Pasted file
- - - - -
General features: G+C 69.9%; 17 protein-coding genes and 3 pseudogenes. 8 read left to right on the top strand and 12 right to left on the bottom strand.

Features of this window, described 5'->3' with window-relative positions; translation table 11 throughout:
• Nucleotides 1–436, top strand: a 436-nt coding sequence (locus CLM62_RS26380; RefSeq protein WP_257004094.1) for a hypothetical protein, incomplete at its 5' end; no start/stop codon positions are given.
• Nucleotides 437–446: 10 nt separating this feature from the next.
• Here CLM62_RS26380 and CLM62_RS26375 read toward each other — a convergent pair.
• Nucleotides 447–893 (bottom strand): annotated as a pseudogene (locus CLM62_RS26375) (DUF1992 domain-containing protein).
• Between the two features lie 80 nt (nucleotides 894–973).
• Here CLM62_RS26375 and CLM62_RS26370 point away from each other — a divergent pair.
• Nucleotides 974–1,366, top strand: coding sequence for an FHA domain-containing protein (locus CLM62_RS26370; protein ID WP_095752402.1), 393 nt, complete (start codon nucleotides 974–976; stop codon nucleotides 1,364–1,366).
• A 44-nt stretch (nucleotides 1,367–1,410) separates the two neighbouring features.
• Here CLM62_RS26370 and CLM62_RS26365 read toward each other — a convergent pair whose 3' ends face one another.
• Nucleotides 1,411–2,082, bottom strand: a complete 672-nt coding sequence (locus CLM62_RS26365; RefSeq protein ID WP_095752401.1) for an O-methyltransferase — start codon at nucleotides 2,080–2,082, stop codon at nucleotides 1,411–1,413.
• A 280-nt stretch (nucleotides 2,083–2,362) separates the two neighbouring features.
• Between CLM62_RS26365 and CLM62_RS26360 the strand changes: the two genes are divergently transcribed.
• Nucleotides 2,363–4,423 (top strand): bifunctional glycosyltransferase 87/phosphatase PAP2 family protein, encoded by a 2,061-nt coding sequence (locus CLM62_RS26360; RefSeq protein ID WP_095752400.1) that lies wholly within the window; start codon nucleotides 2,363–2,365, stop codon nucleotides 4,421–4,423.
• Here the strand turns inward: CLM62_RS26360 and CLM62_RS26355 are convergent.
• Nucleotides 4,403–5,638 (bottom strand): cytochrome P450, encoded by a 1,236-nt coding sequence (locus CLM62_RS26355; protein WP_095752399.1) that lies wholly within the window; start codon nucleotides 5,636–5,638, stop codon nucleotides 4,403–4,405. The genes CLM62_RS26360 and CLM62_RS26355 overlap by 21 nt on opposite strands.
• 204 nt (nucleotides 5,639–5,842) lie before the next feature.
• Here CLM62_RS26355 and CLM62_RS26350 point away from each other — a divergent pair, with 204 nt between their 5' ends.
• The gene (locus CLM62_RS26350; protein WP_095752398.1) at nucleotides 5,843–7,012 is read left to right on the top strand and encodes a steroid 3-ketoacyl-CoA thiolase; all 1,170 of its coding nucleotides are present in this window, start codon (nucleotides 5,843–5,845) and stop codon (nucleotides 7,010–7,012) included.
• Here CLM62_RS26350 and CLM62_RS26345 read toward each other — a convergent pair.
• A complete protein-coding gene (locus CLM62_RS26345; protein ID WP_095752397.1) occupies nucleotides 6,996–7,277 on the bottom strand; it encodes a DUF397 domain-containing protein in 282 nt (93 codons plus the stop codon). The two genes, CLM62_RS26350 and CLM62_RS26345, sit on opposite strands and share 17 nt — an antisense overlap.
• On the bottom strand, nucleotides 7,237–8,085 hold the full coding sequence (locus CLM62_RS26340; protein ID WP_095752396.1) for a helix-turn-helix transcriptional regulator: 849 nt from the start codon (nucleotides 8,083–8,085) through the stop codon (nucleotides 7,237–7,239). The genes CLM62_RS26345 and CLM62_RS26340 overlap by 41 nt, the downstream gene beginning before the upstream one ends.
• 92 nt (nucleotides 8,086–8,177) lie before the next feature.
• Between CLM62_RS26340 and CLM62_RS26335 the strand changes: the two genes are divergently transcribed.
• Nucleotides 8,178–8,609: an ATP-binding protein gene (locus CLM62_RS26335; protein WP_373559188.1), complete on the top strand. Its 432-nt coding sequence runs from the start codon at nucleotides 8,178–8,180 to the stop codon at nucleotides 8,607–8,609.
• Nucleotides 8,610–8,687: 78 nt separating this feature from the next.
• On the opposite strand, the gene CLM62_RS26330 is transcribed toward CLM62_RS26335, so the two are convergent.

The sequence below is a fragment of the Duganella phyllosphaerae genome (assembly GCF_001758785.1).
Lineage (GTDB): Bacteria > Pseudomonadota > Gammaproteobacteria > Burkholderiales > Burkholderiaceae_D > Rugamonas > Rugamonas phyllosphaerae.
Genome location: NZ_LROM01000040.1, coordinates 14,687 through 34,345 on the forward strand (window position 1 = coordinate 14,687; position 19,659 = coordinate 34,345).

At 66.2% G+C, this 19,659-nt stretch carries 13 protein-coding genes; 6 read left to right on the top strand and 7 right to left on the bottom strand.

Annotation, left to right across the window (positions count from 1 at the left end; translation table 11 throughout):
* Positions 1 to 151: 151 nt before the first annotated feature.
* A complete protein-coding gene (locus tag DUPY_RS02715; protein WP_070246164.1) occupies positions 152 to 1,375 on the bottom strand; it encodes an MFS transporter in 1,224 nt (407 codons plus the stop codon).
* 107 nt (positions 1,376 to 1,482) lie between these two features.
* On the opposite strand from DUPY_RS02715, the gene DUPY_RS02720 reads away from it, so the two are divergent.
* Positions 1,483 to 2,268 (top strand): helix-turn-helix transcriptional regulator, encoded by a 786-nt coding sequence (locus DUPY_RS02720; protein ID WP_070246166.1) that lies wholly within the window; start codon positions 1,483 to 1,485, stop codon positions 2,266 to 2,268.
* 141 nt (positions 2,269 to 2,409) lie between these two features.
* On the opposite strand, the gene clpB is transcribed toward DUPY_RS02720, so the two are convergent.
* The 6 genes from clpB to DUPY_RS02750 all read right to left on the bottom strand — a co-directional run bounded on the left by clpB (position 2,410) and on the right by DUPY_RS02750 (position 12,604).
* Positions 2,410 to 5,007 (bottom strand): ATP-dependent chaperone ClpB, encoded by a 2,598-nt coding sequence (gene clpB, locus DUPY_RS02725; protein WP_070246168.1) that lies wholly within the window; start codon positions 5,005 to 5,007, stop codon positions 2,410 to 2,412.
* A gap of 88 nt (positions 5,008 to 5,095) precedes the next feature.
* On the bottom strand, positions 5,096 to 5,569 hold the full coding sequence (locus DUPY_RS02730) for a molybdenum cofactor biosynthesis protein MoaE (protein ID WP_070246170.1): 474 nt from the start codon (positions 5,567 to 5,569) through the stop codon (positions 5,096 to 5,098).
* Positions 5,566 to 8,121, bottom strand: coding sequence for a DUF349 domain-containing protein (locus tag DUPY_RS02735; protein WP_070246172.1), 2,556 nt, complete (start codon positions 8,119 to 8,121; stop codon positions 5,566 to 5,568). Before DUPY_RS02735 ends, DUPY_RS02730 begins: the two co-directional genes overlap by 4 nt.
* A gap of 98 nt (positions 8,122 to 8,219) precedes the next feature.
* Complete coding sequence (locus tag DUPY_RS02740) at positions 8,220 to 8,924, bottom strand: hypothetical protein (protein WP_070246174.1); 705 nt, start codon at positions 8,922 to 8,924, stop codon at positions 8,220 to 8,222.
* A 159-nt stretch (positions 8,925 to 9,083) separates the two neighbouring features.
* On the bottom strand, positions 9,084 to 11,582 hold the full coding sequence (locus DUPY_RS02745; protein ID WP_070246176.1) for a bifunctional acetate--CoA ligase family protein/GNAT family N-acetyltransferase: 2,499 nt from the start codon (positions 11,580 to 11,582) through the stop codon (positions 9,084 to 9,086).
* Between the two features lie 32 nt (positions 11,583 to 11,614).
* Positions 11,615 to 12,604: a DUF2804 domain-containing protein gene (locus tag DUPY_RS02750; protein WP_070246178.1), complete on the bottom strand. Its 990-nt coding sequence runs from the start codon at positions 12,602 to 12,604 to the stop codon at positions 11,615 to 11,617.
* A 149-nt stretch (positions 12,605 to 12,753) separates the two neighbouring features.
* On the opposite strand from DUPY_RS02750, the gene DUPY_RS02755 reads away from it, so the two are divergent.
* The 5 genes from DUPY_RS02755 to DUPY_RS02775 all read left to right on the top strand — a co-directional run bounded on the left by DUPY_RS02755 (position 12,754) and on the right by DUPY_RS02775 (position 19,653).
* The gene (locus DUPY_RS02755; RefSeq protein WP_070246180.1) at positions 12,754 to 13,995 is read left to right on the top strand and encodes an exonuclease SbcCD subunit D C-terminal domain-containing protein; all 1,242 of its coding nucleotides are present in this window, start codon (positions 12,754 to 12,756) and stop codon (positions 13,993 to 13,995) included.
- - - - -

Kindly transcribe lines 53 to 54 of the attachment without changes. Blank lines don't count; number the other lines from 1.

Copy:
* On the opposite strand from DUPY_RS02750, the gene DUPY_RS02755 reads away from it, so the two are divergent.
* The 5 genes from DUPY_RS02755 to DUPY_RS02775 all read left to right on the top strand — a co-directional run bounded on the left by DUPY_RS02755 (position 12,754) and on the right by DUPY_RS02775 (position 19,653).